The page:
Using a radio transmitter in Australia legally requires one of three types of licences. Within the radio quiet zone the ACMA regulates these licences as follows:

Apparatus licences

Commercial or large radio installations use apparatus licences. Some examples include:

  • satellite earth stations
  • television or radio broadcast towers
  • point-to-point radio links
  • radar
  • amateur radio
  • maritime and aeronautical radiocommunications.

If you are applying for apparatus licences in the ARQZWA, consult with the MRO Entity about the impact of the proposed transmitter on radio astronomy. If interference from your proposed transmitter in the coexistence zone would exceed the thresholds specified in the regulations, you are required to undertake measures to reduce interference to acceptable levels.

Relevant procedures and interference thresholds are in the:

Class licences

Class licences are automatically applied to most common low-power radio devices including:

  • CB radios
  • satellite phones
  • wireless monitoring systems
  • WiFi
  • Bluetooth.

Within the Inner Zone (70 km radius), relevant class licences contain conditions to prevent interference with radio astronomy. These conditions require that use of a class-licensed device must stop if the CSIRO notifies the operator that it is causing interference to radio astronomy.

Spectrum licences

Spectrum licences typically apply to a group of transmitters operated by service providers such as mobile telephone companies rather than individual installations. The ACMA has placed conditions on relevant spectrum licences to limit interference to radio astronomy.

For more information contact the ACMA.

Emergency situations

Throughout Australia, including within the ARQZWA, the Radiocommunications Act 1992 allows you to use radiocommunication devices in urgent situations involving safety of life, major environmental threats or significant damage to property.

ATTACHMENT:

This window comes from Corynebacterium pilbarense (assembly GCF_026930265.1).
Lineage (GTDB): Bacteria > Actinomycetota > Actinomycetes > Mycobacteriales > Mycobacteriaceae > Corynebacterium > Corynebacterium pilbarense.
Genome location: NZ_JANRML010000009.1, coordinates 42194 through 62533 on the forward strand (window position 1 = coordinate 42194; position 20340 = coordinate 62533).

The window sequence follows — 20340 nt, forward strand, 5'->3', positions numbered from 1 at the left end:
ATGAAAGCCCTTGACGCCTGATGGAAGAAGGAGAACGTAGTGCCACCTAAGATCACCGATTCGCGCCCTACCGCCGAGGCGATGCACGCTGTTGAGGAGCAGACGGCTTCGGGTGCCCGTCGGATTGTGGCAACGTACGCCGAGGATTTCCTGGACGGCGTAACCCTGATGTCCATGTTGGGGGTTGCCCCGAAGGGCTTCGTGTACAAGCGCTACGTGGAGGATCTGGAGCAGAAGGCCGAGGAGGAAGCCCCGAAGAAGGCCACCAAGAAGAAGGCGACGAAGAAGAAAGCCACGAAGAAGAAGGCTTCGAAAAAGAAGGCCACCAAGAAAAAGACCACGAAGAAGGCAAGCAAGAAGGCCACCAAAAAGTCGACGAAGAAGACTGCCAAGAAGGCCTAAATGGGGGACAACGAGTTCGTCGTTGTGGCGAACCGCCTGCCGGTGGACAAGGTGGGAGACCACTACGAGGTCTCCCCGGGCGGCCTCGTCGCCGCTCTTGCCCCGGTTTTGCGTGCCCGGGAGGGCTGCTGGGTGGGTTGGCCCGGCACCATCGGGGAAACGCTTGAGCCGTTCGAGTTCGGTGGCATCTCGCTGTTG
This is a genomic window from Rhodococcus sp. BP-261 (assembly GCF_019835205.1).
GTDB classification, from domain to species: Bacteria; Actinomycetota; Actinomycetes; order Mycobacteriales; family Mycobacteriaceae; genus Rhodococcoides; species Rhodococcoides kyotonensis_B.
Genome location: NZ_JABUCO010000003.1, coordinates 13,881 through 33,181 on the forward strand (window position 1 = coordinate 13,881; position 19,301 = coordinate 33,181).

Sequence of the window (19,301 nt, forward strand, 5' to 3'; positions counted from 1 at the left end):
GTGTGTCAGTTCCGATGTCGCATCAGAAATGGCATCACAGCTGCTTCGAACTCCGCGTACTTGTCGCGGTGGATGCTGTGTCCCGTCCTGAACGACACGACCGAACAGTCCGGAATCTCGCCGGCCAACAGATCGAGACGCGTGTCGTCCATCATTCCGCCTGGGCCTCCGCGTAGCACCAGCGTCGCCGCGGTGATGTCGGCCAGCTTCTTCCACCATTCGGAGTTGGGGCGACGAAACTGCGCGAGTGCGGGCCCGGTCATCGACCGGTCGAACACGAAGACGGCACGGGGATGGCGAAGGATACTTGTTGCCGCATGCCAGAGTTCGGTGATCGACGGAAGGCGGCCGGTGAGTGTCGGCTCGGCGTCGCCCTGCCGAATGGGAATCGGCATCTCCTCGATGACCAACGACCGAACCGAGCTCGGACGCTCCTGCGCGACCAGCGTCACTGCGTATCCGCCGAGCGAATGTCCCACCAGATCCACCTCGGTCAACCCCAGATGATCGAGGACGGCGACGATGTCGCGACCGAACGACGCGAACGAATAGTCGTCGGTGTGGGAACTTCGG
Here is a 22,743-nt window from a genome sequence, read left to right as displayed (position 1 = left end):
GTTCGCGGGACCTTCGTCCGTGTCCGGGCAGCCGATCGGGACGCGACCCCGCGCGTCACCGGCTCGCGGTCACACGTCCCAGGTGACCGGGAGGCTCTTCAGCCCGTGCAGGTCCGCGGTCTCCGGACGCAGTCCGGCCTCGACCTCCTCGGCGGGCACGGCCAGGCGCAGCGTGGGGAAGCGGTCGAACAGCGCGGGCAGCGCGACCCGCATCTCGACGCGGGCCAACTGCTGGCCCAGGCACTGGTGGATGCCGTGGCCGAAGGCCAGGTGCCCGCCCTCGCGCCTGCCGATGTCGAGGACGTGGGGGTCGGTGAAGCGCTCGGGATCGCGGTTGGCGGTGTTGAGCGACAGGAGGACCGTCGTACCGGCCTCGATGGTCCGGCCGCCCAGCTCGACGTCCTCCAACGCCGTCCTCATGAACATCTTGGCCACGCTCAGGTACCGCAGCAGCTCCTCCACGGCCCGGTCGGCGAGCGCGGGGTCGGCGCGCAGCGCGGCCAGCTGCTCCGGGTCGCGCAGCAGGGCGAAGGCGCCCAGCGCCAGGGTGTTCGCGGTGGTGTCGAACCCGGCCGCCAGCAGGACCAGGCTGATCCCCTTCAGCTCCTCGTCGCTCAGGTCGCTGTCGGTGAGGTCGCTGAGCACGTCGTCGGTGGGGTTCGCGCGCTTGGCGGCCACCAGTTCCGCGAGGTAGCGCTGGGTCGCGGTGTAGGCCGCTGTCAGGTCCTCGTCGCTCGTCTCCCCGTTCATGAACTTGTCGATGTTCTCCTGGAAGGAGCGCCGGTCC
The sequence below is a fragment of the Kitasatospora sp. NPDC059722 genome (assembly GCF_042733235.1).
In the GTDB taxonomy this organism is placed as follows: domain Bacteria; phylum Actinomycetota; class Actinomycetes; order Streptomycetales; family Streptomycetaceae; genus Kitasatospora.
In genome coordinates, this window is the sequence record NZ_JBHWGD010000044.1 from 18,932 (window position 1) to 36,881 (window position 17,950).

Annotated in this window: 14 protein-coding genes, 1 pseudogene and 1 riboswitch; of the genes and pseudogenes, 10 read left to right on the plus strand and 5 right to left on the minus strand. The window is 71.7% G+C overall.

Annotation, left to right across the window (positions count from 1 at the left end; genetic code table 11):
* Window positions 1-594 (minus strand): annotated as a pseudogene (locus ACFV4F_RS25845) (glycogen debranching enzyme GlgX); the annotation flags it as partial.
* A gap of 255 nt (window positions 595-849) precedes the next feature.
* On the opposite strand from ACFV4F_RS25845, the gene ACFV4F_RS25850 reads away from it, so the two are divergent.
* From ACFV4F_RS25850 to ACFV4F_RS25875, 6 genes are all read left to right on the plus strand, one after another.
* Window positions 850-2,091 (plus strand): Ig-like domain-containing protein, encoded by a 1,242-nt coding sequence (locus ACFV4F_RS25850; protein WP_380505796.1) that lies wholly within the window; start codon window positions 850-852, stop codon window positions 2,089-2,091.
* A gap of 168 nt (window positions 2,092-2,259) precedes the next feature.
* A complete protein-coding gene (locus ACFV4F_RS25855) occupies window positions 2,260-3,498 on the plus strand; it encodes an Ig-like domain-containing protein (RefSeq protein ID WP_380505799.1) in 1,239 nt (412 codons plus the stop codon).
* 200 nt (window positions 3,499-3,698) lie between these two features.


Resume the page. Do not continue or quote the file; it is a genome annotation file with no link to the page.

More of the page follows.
Facilitating coexistence

Within the Outer Zone (70–150 km radius), the goal of the governments is for both radio astronomy and other activities to be successfully undertaken to maximise opportunities to the region. While still protecting radio astronomy, we work with industry and the scientific community to facilitate continued development and viability of other economic activities in the region. We do this by encouraging negotiation of mutually agreeable strategies to control radio-frequency interference. Follow the process described in RALI MS 32.

If you’re planning an activity requiring radiocommunication licences in the ARQZWA, contact CSIRO at

Was this page helpful?

Was this page useful?

Thank you for your feedback!

Would you like to tell us more about your experiences with this page? (optional)

Feedback you provide will not be directly answered. If you require a reply, please reach out to the page contact directly. For any other queries, please use our general enquiries web form.

Please do not include personal or financial information (e.g. email addresses, phone numbers or credit card details).

Your feedback is covered by our privacy policy.